JEFFERSON CITY, Mo. – A Kansas man who was on parole after spending 38 years in prison for murdering two people in a bar robbery, one of whom was an off-duty police officer, pleaded guilty to drug trafficking in federal court Wednesday, according to the U.S. Attorney's office.
Robert Lucious Toney, 67, pleaded guilty before U.S. Magistrate Judge Willie J. Epps, Jr. to one count of distributing methamphetamine, one count of possessing methamphetamine with the intent to distribute, and one count of crossing state lines in aid of a racketeering enterprise (the unlawful business of distributing illegal drugs).
On Dec. 14, 2018, Toney met an undercover law enforcement officer at a restaurant in Columbia, Missouri. Toney sold the undercover officer two ounces of methamphetamine for $1,400.
Toney met the undercover officer again on Jan. 18, 2019, at a restaurant in Kingdom City, Missouri. Toney was arrested in the parking lot when he got out of his car. Officers searched the car, and under the gas tank lid found four plastic bags that contained methamphetamine and a bag that contained two grams of heroin and one gram of cocaine, which Toney was planning to sell to the undercover officer for $3,200.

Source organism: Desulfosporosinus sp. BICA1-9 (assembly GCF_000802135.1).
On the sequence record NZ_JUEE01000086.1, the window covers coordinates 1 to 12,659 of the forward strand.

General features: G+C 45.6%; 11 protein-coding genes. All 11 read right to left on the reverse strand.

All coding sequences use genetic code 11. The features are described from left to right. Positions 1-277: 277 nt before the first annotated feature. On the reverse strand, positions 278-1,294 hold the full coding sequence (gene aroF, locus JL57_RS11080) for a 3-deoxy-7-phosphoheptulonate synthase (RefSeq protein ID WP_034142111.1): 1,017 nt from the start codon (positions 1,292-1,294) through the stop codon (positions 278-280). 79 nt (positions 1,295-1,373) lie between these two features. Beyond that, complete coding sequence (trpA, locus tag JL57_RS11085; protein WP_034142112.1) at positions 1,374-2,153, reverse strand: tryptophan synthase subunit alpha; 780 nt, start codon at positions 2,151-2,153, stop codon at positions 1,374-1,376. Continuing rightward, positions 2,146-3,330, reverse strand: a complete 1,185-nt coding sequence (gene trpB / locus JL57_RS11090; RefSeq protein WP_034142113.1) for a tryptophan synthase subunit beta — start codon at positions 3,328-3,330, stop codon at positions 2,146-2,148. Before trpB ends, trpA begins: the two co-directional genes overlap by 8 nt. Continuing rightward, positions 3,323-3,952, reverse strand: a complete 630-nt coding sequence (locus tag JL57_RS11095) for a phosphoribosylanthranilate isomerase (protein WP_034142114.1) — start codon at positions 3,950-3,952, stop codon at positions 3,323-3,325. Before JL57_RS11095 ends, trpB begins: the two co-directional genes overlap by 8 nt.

At the time of these offenses, Toney was on state parole after being sentenced to two consecutive life terms plus 20 years in prison for the 1973 conviction of murdering an off-duty police officer and another customer during a bar robbery and assaulting two more customers. After 38 years of incarceration, Toney was released on parole in 2010.
Under federal statutes, Toney is subject to a mandatory minimum sentence of 10 years in federal prison without parole, up to a sentence of life in federal prison without parole. The maximum statutory sentence is prescribed by Congress and is provided here for informational purposes, as the sentencing of the defendant will be determined by the court based on the advisory sentencing guidelines and other statutory factors. A sentencing hearing will be scheduled after the completion of a presentence investigation by the United States Probation Office.